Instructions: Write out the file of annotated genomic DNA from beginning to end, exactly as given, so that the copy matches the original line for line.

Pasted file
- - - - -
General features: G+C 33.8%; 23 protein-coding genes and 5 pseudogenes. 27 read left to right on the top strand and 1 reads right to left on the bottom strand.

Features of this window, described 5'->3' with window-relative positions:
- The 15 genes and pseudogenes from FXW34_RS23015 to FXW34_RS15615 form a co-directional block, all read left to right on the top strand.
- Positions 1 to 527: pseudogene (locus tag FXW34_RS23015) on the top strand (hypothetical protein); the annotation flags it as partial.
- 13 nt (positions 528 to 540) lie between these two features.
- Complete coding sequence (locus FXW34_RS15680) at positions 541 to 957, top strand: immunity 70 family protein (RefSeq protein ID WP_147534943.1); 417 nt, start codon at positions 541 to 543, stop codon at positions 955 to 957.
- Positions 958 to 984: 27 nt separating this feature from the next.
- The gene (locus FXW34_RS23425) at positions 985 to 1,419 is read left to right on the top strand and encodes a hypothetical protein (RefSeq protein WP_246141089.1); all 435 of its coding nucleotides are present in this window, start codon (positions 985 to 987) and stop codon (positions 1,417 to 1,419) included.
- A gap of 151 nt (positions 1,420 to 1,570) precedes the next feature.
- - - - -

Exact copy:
General features: G+C 33.8%; 23 protein-coding genes and 5 pseudogenes. 27 read left to right on the top strand and 1 reads right to left on the bottom strand.

Features of this window, described 5'->3' with window-relative positions:
- The 15 genes and pseudogenes from FXW34_RS23015 to FXW34_RS15615 form a co-directional block, all read left to right on the top strand.
- Positions 1 to 527: pseudogene (locus tag FXW34_RS23015) on the top strand (hypothetical protein); the annotation flags it as partial.
- 13 nt (positions 528 to 540) lie between these two features.
- Complete coding sequence (locus FXW34_RS15680) at positions 541 to 957, top strand: immunity 70 family protein (RefSeq protein ID WP_147534943.1); 417 nt, start codon at positions 541 to 543, stop codon at positions 955 to 957.
- Positions 958 to 984: 27 nt separating this feature from the next.
- The gene (locus FXW34_RS23425) at positions 985 to 1,419 is read left to right on the top strand and encodes a hypothetical protein (RefSeq protein WP_246141089.1); all 435 of its coding nucleotides are present in this window, start codon (positions 985 to 987) and stop codon (positions 1,417 to 1,419) included.
- A gap of 151 nt (positions 1,420 to 1,570) precedes the next feature.